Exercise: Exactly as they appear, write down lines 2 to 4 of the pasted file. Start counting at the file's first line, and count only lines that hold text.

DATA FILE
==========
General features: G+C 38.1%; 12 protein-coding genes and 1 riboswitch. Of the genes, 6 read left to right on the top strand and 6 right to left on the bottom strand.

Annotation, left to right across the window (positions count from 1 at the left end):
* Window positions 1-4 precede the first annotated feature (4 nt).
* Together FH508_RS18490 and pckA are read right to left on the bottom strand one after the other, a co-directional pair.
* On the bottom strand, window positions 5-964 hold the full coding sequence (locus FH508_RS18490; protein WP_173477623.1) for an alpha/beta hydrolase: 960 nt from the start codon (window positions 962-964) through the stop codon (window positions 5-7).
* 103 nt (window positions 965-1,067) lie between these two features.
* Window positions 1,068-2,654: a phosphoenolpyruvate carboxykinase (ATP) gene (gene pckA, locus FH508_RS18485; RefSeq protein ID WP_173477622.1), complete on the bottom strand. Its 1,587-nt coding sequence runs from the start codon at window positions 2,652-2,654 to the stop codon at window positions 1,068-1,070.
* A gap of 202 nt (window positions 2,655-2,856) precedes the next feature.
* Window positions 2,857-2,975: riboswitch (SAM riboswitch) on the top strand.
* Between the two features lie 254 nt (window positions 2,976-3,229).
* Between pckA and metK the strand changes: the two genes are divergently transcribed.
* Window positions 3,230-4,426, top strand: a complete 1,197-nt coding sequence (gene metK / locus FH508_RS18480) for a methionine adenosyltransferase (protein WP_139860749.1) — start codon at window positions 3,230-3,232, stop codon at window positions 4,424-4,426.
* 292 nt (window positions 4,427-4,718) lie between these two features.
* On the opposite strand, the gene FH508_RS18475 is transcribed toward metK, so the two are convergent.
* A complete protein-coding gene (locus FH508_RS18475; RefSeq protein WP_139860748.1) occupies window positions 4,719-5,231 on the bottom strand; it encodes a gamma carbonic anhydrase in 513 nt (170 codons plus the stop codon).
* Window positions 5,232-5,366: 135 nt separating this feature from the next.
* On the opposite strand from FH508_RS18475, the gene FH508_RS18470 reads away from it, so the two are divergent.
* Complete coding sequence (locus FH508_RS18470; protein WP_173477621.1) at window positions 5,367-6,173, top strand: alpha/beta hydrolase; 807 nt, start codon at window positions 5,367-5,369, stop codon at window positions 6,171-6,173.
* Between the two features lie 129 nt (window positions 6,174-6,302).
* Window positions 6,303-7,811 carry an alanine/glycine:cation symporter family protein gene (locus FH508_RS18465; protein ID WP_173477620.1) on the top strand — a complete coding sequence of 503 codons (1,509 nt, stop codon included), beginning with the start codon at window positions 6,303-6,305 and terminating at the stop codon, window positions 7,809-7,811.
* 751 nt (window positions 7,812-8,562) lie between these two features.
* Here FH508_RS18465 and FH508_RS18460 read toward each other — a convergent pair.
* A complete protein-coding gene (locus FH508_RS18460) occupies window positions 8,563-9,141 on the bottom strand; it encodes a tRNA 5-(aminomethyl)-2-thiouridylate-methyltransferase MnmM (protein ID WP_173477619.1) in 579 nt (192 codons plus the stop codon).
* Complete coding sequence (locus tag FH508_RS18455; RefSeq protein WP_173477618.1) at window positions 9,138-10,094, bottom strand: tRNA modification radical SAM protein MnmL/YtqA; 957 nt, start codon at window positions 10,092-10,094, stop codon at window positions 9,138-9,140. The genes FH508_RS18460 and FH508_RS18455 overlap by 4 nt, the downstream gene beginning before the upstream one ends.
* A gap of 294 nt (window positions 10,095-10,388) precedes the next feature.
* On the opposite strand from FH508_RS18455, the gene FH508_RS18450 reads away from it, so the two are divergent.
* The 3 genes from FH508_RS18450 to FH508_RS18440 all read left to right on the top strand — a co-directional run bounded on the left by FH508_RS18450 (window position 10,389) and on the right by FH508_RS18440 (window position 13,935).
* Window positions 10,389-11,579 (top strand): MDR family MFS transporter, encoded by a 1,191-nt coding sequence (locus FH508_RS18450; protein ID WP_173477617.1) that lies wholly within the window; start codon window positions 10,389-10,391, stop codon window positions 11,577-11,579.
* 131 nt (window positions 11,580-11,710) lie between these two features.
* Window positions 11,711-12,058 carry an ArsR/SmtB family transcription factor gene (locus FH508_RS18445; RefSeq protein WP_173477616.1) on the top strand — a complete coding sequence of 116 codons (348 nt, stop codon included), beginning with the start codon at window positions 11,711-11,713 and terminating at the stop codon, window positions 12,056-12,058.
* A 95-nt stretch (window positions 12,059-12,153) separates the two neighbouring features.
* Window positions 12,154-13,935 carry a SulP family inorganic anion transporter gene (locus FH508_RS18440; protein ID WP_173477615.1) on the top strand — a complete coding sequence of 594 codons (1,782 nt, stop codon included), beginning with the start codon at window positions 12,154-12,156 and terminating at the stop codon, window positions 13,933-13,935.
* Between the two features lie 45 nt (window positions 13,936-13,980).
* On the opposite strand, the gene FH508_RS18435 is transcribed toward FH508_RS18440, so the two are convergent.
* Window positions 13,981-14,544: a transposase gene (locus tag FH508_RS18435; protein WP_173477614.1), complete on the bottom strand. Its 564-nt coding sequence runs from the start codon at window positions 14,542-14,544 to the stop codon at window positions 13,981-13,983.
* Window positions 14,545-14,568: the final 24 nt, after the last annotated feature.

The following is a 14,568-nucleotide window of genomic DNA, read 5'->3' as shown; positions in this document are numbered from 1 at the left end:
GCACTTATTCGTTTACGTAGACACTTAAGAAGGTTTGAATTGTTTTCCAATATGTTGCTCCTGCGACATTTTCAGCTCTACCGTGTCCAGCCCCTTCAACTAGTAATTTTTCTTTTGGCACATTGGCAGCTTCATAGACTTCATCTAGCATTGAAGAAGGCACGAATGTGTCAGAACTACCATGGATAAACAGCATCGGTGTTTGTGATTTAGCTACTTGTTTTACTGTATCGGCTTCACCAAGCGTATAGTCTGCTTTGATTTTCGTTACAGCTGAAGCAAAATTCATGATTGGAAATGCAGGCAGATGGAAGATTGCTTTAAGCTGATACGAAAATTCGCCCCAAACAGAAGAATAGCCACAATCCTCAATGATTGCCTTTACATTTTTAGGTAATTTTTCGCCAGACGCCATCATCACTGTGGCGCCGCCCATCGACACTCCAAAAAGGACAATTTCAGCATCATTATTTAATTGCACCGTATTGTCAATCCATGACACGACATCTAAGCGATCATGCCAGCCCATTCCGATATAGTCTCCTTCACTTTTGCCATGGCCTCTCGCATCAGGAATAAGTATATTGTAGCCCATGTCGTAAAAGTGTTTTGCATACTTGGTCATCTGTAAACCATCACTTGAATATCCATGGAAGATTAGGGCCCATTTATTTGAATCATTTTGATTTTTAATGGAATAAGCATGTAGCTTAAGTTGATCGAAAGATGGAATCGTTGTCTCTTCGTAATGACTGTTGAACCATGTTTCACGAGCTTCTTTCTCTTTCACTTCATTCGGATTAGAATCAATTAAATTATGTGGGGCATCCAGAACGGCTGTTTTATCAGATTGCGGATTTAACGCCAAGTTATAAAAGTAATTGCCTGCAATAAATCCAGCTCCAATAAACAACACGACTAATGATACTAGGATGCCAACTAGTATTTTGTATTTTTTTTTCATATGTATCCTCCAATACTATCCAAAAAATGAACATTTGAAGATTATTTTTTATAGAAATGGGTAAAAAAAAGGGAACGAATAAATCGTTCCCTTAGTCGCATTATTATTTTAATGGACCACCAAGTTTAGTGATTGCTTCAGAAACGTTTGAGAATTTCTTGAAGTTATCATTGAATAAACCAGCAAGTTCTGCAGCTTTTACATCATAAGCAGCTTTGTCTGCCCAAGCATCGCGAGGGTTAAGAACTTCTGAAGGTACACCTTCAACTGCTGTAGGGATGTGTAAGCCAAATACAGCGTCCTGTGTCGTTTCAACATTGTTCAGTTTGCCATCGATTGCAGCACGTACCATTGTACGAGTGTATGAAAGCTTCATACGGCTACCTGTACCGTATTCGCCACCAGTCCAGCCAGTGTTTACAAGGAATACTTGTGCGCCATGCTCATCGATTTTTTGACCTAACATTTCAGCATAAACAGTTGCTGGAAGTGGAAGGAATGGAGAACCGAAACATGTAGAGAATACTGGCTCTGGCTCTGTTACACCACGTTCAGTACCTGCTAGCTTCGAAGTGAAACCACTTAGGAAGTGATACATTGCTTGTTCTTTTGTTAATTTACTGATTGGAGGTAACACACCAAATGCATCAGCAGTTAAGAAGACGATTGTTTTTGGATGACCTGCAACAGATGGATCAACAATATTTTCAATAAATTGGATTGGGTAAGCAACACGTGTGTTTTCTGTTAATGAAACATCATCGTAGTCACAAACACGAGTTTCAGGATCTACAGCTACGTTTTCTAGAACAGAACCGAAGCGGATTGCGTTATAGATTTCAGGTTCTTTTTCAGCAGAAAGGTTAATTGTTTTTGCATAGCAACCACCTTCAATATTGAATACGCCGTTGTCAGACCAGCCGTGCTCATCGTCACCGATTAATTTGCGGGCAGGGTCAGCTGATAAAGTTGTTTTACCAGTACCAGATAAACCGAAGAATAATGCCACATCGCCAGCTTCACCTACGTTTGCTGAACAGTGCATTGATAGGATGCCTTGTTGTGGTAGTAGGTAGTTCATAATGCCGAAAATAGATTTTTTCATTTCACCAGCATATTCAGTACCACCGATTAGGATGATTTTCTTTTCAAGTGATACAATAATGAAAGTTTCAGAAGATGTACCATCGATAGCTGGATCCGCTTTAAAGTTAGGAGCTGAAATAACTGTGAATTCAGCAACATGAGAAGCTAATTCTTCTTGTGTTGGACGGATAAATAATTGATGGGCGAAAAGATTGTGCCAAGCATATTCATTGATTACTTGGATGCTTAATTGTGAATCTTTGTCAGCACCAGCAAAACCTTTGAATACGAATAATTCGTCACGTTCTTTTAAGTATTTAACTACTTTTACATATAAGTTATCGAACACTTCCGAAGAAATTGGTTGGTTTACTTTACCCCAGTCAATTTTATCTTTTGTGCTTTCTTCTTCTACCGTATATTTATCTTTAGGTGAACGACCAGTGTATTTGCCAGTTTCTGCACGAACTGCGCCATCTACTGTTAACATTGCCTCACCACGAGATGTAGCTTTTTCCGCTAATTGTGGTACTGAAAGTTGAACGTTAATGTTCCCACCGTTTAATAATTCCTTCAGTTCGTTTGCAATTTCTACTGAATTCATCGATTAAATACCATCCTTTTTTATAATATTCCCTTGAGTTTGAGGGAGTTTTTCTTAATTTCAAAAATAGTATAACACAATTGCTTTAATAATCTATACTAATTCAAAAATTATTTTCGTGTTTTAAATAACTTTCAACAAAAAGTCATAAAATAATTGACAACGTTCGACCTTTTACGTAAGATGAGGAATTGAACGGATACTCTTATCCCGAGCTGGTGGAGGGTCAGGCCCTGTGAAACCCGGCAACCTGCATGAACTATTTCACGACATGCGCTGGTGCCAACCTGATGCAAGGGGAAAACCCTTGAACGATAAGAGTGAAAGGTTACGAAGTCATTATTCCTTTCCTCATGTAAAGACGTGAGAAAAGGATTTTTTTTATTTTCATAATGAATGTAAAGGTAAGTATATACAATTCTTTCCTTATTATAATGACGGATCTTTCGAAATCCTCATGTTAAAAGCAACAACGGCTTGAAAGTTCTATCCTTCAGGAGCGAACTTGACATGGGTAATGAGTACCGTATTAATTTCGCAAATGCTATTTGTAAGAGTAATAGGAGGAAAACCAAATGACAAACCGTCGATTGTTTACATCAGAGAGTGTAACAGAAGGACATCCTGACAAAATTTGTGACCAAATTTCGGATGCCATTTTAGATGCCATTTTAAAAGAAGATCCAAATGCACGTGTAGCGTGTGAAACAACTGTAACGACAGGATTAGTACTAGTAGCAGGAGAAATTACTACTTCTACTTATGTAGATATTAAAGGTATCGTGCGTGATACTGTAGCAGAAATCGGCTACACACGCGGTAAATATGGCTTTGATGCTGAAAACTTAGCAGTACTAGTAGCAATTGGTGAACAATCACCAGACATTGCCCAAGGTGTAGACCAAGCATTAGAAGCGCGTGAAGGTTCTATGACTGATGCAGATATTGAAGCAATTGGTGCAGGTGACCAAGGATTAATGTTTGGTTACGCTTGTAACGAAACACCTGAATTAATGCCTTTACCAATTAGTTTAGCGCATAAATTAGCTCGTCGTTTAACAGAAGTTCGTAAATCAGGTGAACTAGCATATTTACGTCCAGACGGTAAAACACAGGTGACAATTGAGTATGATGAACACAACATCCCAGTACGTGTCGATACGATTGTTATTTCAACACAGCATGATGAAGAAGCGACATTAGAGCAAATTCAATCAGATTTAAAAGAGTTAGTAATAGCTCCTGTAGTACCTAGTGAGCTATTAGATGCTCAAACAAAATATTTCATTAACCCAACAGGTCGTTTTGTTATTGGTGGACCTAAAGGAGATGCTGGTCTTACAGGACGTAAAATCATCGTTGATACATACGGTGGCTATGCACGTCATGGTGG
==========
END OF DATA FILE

Annotation, left to right across the window (positions count from 1 at the left end):
* Window positions 1-4 precede the first annotated feature (4 nt).
* Together FH508_RS18490 and pckA are read right to left on the bottom strand one after the other, a co-directional pair.